All you need to know about Intravenous Cannulation

When a small plastic tube, known as a Cannula, is inserted into a peripheral vein (thereby making it intravenous), it is known as Intravenous (IV) Cannulation. Through this IV Cannula, fluids, medicines and nutrients can be administered directly into the bloodstream. In some instances, one can also obtain blood samples through it.

There are three main steps to know in the process: Preparation, Method and Aftercare.

At the Preparation stage, the person-in-charge should undertake the following steps:

  • Disinfect your hands
  • Clean trolleys and trays with an aseptic agent
  • Validate expiry date of saline solution
  • Wipe top of saline vial with chlorhexidine
  • Draw saline into injection syringe and discard its needle
  • Gather all other necessary equipment such as cannula pack, saline-filled syringe, two chlorhexidine wipes, pre-primed bionector, tourniquet, inco pad, and sharps bin
  • The contents of the cannula pack should be cannula, gauze, sterile dressing, absorbent pad, and cannula assessment record

At the Method stage, the person-in-charge should undertake the following steps:

  • Wear your safety PPE such as gloves and apron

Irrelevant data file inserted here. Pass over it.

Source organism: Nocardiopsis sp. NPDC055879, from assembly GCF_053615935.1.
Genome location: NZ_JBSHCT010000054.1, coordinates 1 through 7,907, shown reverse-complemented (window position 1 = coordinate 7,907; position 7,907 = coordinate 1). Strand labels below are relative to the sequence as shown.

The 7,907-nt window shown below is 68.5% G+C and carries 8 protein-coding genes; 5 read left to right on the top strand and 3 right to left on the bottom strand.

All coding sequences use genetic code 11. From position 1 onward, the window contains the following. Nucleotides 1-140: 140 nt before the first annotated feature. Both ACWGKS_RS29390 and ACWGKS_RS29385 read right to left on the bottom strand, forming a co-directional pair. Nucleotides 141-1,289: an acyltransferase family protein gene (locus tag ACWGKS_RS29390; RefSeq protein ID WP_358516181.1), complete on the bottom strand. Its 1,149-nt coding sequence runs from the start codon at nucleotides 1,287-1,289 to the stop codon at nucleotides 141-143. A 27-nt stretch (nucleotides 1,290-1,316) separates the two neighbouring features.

• Clean puncture site with wipe
  • Apply tourniquet
  • Insert the cannula with the bevel up at an angle of 30 degrees
  • Advance cannula and monitor for flashback
  • When advancing the cannula forward over the needle and into the vein, hold the needle introducer still
  • Release the tourniquet
  • Discard needle in the sharps bin
  • Connect bionector to cannula
  • Use sterile dressing to secure the cannula in its place
  • Ensure the puncture site is not covered with tape to allow future monitoring for developing phlebitis
  • Using 5 ml saline, flush the bionector and the cannula
  • Ensure that resistance is not felt
  • Remain ready to remove cannula if any signs of tissuing are suspected around the cannula site
  • Dispose of all the waste in appropriate bins
  • Remove your gloves and apron
  • Decontaminate your hands again

As part of the Aftercare stage, the following steps are mandatory from the patient’s side:

  • The patient should inform nurses present in case there is redness or swelling observed at the site of cannula insertion
  • If the area around the cannula feels wet or the dressing comes undone, the patient must inform the nurses
  • The patient must also advise if the cannula is interfering with their ability to self-care

In the Aftercare stage, the medical staff’s responsibilities are:

  • Fill the correct cannula insertion documentation and place it in patient’s notes
  • Check and flush cannula three times a day and remove after 72 hours

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